STREET REPORTER Film Review – An Award Winning Cinematic Gem 26 Minutes Long, Packing the Wallop of a Full Length Award Winning Documentary

“I don’t want to die, to be honest with you, that’s what motivates me to get out of bed and go to school and just keep pushing forward,” says Sheila M. White in one of the many evocative and compelling scenes in STREET REPORTER. She is a savvy, street wise photo-journalist cum raconteur for Washington D.C.’s Street Sense, a weekly newspaper that focuses on the pursuit of the truth, the whole truth and nothing but the truth about homelessness.

Advocacy, investigative and ethnographic journalism are fused transcendently in this 26-minute film short packing the wallop of those full length, five-star documentary films (and even some narrative fiction feature films) advocating against injustice and tyranny, contributing to the cause of making the world a better place to live, or, just as importance, inspiring audiences to imagine that they can make the world a better to live no matter how things are gloomy in these days of Trump-ism and COVID.

Director Laura Waters Hinson’s STREET REPORTER is a captivating documentary about homelessness featuring a homeless person cum photo journalist going about her business of pursuing the the truth journalistically via the usual tools: Interviews, photographs, videos about the experiences in the homeless dungeons of Washington, D.C. Interviews are face to face.

Not too long into this 26-minute movie short, it becomes clear that STREET REPORTER provides insight, with solid context about homeless in D.C. yet reflecting and causing its readers to reflect on what is happening in the rest of the country if not the world. All the news fit to print? Nope. Street Sense wants to educate people by breaking down stereotypes and misinformation.

Because so many of its editorial staff are D.C. residents who are former homeless and homeless, Street Sense, has a formidable advantage over other news media regarding news reportage, insight and context about the realities of homelessness. That explains why it has been wracking up journalism awards for years. [Click here and here for awards].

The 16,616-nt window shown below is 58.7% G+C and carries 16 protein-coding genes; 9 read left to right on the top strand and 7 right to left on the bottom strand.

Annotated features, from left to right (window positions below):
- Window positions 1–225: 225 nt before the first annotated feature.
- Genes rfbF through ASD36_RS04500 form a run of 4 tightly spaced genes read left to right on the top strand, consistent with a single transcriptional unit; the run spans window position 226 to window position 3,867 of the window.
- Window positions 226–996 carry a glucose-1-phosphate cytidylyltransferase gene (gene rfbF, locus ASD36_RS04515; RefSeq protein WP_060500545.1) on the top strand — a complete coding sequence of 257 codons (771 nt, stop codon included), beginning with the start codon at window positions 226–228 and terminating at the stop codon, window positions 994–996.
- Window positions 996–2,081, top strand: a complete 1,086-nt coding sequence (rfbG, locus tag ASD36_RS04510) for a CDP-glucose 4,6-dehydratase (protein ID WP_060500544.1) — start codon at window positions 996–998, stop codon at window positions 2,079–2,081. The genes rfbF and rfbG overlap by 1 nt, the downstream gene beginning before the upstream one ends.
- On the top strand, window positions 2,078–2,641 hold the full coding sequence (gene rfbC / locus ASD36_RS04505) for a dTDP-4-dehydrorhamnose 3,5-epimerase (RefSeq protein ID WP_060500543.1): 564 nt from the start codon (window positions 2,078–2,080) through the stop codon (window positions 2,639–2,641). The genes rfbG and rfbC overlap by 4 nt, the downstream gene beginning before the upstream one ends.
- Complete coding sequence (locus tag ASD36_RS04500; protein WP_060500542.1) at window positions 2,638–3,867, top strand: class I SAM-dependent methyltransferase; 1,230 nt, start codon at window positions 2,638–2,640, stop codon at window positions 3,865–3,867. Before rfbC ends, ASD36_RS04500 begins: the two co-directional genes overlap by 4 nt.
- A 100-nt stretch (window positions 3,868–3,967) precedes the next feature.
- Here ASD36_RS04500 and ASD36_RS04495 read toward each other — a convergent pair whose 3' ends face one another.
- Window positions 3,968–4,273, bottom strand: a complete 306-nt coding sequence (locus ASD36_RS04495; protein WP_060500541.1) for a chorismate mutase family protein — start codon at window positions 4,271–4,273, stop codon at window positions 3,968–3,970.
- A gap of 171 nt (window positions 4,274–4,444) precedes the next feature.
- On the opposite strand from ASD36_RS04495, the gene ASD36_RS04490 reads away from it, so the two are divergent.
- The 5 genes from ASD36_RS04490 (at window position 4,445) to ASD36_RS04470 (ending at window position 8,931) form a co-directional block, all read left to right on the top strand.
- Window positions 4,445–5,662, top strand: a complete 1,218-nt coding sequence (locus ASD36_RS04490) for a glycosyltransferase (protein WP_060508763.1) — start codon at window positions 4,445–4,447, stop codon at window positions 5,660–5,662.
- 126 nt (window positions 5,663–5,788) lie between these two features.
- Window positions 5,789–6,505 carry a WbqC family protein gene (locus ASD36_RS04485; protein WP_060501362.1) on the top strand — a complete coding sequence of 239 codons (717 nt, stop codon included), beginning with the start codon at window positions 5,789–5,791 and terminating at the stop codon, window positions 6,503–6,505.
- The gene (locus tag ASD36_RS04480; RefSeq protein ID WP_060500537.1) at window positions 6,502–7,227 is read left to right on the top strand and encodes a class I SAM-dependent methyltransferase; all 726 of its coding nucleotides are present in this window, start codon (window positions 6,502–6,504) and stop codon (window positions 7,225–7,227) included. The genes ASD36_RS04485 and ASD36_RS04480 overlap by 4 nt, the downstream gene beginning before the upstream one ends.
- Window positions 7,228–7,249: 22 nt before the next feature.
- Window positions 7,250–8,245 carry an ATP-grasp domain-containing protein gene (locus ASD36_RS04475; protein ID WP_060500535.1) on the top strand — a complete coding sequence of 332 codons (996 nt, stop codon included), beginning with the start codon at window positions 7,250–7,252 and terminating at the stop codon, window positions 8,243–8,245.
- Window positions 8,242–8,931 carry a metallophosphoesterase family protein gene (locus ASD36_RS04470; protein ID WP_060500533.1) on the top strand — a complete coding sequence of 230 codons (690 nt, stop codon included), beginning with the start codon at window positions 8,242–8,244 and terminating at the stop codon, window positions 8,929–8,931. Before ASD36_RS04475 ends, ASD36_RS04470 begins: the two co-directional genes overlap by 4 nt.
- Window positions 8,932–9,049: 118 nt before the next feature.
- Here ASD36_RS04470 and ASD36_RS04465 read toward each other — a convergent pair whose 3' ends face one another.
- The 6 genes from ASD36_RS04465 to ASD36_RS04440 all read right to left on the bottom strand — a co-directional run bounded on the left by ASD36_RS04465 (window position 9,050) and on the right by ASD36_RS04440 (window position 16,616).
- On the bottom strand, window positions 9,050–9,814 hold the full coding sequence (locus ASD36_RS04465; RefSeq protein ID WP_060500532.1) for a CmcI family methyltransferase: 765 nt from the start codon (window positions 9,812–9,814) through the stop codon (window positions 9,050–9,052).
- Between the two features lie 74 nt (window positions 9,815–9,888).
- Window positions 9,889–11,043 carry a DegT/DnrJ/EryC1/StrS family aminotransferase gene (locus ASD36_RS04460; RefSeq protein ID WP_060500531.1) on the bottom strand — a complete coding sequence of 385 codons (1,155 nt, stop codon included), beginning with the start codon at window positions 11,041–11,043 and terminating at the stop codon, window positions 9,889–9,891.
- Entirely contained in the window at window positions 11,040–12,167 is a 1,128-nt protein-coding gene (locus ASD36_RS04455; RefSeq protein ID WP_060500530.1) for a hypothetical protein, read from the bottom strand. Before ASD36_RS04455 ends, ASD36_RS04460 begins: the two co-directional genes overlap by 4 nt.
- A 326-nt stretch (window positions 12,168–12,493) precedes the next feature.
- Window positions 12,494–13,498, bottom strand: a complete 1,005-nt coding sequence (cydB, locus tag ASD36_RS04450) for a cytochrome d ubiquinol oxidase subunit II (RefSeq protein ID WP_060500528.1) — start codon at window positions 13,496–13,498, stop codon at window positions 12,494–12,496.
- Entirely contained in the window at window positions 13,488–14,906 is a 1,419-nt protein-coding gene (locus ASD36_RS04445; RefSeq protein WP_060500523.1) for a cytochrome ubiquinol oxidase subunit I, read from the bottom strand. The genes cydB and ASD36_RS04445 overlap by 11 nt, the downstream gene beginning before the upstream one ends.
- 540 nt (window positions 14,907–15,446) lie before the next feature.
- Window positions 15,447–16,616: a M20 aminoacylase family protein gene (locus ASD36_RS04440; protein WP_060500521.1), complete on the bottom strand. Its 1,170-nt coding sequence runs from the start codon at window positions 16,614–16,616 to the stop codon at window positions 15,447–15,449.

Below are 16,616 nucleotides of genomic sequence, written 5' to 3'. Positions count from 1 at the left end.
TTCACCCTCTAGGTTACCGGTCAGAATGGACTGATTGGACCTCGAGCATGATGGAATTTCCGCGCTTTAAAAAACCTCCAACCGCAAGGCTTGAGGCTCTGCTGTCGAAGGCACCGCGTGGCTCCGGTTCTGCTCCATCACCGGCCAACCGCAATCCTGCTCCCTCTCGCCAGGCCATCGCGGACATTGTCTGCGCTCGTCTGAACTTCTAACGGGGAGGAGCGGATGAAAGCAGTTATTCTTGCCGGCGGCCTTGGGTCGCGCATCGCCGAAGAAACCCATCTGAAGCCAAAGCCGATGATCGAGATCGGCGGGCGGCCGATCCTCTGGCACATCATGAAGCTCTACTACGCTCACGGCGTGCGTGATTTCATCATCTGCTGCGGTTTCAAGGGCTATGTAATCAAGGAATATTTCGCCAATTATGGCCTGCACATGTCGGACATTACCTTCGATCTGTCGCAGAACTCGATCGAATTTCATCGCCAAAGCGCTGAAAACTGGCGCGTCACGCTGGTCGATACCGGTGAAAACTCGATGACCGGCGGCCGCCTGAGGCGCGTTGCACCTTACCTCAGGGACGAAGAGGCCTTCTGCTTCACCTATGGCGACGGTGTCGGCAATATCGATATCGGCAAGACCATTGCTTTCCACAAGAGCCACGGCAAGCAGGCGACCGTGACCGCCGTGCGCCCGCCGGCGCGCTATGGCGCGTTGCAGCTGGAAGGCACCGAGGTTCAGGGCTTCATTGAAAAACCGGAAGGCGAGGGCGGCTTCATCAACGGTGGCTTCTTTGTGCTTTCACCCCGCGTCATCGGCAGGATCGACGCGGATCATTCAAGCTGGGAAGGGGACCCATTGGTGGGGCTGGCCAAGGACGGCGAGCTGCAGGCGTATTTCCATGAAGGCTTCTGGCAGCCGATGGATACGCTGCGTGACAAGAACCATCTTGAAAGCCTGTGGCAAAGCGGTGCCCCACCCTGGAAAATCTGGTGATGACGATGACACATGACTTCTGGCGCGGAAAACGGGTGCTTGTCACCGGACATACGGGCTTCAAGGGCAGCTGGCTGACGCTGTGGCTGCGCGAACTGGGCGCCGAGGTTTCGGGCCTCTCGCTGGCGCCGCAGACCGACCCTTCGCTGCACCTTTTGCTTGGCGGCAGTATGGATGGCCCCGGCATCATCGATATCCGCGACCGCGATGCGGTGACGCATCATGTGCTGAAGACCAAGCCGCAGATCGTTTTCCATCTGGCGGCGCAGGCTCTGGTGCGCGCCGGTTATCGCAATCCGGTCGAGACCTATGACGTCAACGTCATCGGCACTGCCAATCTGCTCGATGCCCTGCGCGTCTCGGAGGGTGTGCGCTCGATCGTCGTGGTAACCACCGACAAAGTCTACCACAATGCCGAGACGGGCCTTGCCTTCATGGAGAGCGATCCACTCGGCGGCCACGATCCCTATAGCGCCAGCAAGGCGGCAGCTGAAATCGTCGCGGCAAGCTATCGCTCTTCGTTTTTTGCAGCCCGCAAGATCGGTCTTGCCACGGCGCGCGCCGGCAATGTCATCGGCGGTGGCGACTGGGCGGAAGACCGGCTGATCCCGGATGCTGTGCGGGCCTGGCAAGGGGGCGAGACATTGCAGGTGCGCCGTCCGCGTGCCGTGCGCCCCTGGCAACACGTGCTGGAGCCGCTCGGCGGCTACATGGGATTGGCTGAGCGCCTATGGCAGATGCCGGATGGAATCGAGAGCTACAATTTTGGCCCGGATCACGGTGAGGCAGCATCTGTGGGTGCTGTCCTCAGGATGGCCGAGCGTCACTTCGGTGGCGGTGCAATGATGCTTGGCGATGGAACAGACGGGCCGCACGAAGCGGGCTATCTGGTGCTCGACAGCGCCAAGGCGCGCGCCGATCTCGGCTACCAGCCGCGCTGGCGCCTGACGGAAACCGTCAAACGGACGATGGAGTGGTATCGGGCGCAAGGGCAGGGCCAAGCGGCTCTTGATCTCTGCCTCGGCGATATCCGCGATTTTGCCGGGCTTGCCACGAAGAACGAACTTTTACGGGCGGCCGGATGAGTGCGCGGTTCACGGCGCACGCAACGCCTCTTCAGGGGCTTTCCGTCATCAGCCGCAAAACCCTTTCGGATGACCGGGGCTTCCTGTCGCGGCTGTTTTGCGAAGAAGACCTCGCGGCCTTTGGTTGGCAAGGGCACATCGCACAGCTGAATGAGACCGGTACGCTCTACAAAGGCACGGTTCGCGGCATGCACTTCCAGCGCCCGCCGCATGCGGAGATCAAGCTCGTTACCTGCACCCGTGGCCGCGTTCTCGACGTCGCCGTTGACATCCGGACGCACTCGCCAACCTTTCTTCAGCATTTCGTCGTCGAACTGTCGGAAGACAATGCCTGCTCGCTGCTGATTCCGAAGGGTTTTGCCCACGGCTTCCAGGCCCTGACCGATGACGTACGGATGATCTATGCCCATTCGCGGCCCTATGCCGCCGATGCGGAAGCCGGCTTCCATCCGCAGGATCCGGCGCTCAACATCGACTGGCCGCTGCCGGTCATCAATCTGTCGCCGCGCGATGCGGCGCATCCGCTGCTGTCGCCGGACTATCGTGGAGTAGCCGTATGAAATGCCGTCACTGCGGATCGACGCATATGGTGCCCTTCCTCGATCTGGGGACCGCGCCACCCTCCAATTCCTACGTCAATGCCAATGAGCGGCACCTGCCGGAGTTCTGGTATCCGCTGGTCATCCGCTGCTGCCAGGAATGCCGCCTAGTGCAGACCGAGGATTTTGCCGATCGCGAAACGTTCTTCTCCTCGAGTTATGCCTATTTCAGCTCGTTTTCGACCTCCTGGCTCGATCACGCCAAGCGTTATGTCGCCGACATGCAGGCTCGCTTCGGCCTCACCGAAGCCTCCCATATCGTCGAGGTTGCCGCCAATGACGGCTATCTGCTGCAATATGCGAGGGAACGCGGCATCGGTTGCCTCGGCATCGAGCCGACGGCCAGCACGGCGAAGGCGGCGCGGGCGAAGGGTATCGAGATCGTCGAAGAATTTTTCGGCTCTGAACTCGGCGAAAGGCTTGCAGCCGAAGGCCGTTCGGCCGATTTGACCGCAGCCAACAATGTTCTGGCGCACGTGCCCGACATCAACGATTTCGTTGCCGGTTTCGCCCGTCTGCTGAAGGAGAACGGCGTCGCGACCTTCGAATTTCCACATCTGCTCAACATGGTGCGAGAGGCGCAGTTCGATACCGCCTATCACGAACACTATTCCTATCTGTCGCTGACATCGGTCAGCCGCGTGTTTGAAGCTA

Before Street sense, White lived on the streets for three years – perilously – never knowing where she would sleep safely or eat a decent meal. Just to get a shower, she would have to sign up for a location yet wait as much as a week or longer to get her hands on soap and water. Eventually, she was accepted into a women’s shelter where the accommodations were “awful” but not enough to thwart her from also enrolling in the University of District of Columbia to study for an associate’s degree in journalism.

News pictures and images of homeless people are ubiquitous, and White wants Street Sense readers to view her pictures to experience of the realities of homeless unlike any they might have ever had. She also wants them to feel the images so that Street Sense readers become empathetically compelled to tell local elected officials to end homelessness because it’s morally wrong.

White, 59, is Director Laura Waters Hinson’s most eloquent protagonist in this documentary of eloquent protagonists – so extraordinarily made that critics are buzzing about its Oscar consideration.